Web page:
Impaired Local Translation of β-actin mRNA in Ighmbp2-Deficient Motoneurons: Implications for Spinal Muscular Atrophy with respiratory Distress (SMARD1)

Publication date: 21 August 2018
Source:Neuroscience, Volume 386
Author(s): Verena Surrey, Caren Zöller, Alicia Andrea Lork, Mehri Moradi, Stefanie Balk, Benjamin Dombert, Lena Saal-Bauernschubert, Michael Briese, Silke Appenzeller, Utz Fischer, Sibylle Jablonka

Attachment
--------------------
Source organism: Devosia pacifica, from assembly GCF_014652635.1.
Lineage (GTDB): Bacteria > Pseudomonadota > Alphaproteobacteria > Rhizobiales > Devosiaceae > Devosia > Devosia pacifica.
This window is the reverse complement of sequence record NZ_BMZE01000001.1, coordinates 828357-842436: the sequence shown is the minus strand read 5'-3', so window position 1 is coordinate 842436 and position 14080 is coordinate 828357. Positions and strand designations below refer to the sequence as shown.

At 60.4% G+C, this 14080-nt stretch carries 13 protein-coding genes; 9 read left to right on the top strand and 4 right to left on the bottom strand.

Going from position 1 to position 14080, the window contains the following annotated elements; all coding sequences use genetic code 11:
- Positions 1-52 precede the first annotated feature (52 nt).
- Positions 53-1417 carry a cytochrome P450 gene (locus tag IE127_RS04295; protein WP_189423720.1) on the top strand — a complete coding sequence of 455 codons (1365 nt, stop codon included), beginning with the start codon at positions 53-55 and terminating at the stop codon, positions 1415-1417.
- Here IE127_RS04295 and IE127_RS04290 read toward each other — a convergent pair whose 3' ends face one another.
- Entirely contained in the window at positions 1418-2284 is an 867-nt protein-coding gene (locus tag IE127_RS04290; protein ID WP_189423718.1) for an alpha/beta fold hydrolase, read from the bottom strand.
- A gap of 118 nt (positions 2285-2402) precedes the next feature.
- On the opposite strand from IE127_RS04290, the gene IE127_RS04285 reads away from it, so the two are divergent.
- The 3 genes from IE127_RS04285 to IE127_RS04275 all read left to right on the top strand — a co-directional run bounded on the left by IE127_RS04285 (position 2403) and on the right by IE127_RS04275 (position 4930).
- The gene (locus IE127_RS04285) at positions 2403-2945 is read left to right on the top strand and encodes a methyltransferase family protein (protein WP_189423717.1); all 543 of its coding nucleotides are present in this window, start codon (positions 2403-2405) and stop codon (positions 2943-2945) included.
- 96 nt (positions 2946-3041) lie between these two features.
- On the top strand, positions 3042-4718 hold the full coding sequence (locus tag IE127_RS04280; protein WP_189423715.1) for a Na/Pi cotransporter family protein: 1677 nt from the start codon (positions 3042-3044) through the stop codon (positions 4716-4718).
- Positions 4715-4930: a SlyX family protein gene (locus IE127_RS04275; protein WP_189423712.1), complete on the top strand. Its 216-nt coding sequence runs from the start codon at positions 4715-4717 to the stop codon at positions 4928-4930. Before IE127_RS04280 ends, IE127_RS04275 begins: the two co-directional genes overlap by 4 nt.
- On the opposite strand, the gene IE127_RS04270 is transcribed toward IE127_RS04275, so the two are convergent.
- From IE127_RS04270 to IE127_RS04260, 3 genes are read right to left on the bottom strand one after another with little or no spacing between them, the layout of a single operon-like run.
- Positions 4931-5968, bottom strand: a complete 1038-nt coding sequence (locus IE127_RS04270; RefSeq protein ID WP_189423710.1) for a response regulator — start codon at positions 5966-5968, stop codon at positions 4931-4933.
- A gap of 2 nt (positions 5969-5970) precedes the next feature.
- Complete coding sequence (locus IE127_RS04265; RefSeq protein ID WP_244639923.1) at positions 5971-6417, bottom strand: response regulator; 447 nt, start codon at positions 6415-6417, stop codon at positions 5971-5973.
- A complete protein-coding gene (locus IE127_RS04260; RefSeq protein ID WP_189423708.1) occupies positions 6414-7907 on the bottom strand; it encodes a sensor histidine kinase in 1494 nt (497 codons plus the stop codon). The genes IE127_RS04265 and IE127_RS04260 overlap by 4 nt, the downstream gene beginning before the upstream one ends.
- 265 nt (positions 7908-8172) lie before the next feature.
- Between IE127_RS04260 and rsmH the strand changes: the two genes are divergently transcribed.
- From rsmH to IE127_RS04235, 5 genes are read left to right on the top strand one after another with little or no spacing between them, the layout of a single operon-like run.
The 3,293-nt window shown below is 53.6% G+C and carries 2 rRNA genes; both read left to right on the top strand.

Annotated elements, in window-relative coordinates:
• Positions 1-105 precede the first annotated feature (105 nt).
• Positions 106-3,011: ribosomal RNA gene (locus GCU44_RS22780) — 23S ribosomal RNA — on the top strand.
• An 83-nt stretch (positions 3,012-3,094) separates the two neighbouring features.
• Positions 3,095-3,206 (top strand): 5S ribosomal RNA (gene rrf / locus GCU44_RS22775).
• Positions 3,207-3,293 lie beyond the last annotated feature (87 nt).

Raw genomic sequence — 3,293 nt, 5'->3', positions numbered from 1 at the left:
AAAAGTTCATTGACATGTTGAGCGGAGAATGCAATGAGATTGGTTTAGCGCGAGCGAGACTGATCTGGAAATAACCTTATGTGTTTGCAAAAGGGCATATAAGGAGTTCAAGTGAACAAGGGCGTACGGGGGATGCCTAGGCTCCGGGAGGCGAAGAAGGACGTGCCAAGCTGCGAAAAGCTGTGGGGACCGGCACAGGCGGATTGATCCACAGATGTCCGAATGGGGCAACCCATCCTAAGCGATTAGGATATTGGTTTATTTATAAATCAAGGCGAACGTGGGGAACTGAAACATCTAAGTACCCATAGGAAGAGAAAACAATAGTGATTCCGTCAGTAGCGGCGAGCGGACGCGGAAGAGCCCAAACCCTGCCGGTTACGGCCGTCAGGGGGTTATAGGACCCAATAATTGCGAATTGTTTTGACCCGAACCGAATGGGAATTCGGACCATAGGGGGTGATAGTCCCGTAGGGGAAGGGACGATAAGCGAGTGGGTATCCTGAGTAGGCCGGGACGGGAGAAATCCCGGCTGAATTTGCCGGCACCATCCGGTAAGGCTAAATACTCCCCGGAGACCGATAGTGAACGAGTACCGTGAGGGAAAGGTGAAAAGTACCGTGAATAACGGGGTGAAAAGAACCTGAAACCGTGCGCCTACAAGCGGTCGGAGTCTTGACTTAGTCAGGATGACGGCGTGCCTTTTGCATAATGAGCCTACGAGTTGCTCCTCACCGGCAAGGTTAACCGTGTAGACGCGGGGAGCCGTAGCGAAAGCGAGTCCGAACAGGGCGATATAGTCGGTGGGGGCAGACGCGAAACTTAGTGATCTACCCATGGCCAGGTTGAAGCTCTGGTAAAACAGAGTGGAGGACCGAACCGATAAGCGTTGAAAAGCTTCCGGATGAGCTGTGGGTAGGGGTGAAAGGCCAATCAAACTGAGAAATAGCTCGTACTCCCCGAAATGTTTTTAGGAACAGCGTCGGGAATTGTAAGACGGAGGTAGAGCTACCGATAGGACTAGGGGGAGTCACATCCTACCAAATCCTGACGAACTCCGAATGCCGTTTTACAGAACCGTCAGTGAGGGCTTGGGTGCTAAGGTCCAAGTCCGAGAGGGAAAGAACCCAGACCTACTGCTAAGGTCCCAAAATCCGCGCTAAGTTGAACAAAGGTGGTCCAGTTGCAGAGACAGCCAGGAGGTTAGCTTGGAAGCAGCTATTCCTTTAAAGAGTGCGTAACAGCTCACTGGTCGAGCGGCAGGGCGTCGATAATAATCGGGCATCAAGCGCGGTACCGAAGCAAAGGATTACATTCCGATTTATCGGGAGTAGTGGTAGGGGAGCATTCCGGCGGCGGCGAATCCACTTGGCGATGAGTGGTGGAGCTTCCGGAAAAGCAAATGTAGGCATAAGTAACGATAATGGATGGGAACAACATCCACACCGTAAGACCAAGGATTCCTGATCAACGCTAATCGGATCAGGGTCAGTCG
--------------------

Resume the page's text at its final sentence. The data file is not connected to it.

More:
Spinal muscular atrophy with respiratory distress type 1 (SMARD1) is a fatal motoneuron disorder in children with unknown etiology. The disease is caused by mutations in the IGHMBP2 gene, encoding a Super Family 1 (SF1)-type RNA/DNA helicase. IGHMBP2 is a cytosolic protein that binds to ribosomes and polysomes, suggesting a role in mRNA metabolism. Here we performed morphological and functional analyses of isolated immunoglobulin μ-binding protein 2 (Ighmbp2)-deficient motoneurons to address the question whether the SMARD1 phenotype results from de-regulation of protein biosynthesis. Ighmbp2-deficient motoneurons exhibited only moderate morphological aberrations such as a slight increase of axonal branches. Consistent with the rather mild phenotypic aberrations, RNA sequencing of Ighmbp2-deficient motoneurons revealed only minor transcriptome alterations compared to controls. Likewise, we did not detect any global changes in protein synthesis using pulsed SILAC (Stable Isotope Labeling by Amino acids in Cell culture), FUNCAT (FlUorescent Non-Canonical Amino acid Tagging) and SUnSET (SUrface SEnsing of Translation) approaches. However, we observed reduced β-actin protein levels at the growth cone of Ighmbp2-deficient motoneurons which was accompanied by reduced level of IMP1/ZBP1, a known interactor of β-actin mRNA. Fluorescence Recovery after Photobleaching (FRAP) studies revealed translational down-regulation of an eGFP-myr-β-actin 3′UTR mRNA in growth cones. Local translational regulation of β-actin mRNA was dependent on the 3′ UTR but independent of direct Ighmbp2-binding to β-actin mRNA. Taken together, our data indicate that Ighmbp2 deficiency results in local but modest disruption of protein biosynthesis which might partially contribute to the motoneuron defects seen in SMARD1.